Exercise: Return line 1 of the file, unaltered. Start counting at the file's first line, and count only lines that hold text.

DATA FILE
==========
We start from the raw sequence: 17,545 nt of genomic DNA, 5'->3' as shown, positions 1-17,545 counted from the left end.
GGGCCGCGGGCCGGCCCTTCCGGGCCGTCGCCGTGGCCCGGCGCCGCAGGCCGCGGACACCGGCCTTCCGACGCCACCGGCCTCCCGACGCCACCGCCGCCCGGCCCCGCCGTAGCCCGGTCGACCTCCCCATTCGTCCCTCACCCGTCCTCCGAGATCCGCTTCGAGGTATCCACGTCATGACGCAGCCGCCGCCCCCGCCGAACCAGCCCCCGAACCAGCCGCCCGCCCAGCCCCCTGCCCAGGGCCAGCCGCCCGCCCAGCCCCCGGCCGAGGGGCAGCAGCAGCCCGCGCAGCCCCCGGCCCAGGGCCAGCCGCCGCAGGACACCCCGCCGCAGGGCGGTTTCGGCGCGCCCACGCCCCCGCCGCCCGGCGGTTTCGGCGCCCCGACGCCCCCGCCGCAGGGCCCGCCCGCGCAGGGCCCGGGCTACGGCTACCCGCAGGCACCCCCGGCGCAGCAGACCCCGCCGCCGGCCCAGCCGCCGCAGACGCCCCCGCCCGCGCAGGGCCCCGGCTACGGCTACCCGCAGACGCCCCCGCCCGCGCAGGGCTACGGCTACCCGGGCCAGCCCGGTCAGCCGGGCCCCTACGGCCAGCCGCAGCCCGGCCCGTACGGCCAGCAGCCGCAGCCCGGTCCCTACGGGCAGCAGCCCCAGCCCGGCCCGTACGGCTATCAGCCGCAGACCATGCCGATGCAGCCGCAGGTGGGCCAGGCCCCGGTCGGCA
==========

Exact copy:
We start from the raw sequence: 17,545 nt of genomic DNA, 5'->3' as shown, positions 1-17,545 counted from the left end.